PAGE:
We are working to ensure that Scotland's voice is heard within the negotiations for the UK to leave the EU, and to ensure our interests in Europe are understood and protected.
Our key priorities during Brexit negotiations are:
- advocating that the UK remain within the European Single Market, which supports 80,000 jobs in Scotland and many more throughout the UK
- in the event of a 'hard Brexit', supporting a differentiated solution which will enable Scotland to remain within the single market while the rest of the UK leaves
- ensuring that powers 'repatriated' from Brussels are returned to Scotland, in line with the current devolution settlement, to safeguard Scotland's interests within the UK
In addition to economic issues, we seek to protect the rights of EU citizens in Scotland and of Scots living elsewhere in the EU. We want Scotland to remain a welcoming and outward-looking country, and recognise that EU citizens play a vital role in supporting our economy and growing our population.
The white paper Scotland's Place in Europe outlines our priorities in full.
Negotiations between the UK and the EU
The negotiations between the UK and the EU concerning the UK's withdrawal from the EU began on 19 June 2017 with an opening day of talks to agree the sequence, format and rhythm of those negotiations.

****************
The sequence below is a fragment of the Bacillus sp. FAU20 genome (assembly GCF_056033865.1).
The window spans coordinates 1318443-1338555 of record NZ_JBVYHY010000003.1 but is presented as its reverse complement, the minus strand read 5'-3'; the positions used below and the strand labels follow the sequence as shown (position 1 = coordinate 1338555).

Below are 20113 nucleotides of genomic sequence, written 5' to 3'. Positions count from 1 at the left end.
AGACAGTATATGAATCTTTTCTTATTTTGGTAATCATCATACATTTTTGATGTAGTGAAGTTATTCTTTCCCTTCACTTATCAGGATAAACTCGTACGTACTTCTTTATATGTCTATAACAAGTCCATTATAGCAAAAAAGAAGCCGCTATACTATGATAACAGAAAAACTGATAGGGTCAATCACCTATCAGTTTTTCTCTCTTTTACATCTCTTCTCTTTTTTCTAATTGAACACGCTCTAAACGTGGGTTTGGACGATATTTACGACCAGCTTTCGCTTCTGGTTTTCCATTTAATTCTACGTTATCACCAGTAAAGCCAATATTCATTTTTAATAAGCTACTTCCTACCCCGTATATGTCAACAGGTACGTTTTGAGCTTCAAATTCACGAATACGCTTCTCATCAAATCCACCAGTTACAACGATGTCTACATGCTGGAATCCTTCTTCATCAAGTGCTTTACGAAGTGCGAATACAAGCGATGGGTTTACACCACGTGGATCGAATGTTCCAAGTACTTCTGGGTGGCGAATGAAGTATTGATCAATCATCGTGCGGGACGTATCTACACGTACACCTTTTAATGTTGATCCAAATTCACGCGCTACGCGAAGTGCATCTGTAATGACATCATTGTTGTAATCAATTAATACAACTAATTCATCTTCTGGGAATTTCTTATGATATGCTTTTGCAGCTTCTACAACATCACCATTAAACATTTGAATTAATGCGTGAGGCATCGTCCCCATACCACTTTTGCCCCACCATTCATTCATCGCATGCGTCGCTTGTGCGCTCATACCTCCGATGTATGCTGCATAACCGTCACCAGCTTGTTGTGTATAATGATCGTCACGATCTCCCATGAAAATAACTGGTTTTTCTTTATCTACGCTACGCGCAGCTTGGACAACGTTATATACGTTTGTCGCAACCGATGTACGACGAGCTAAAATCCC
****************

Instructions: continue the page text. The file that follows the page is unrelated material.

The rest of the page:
The first full round of phase one UK-EU negotiations began in the week commencing 17 July, and the final fifth round will begin in the week commencing 9 October.
Once phase one of negotiations has concluded, the UK Government hopes to move into a second phase of negotiation that will include discussion of the future UK-EU partnership, alongside any continued negotiation on phase one issues. Phase two will begin only when the EU27 (the other 27 countries of the EU) is satisfied that sufficient progress has been achieved on phase one issues.
Negotiations between UK administrations
The Joint Ministerial Committee on EU Negotiations (shortened to the JMC(EN)), initially chaired by David Davis, Secretary of State for Exiting the EU, was established to provide a means for devolved administrations to be fully engaged in determining the UK's approach to Brexit.
We are frustrated that the JMC(EN) has not met since 8 February 2017 and have repeatedly asked the UK Government to clarify the involvement of the devolved administrations in the UK-EU negotiations.
On 29 March 2017 (the date of the Article 50 notification), David Davis responded to these requests in a letter to Michael Russell MSP, Minister for UK Negotiations on Scotland's Place In Europe. The letter stressed that the shape of negotiations was unknown, but reiterated a commitment to close engagement.
On 14 June 2017 Michael Russell and Mark Drakeford, Cabinet Secretary for Finance and Local Government in the Welsh Government, wrote jointly to David Davis on his reappointment as Secretary of State to set out their views on the next steps, including representation in the negotiations and re-convening the JMC (EN).
We will continue to press the UK Government to agree a means by which it can play a direct and representative role within the UK's negotiation with the EU.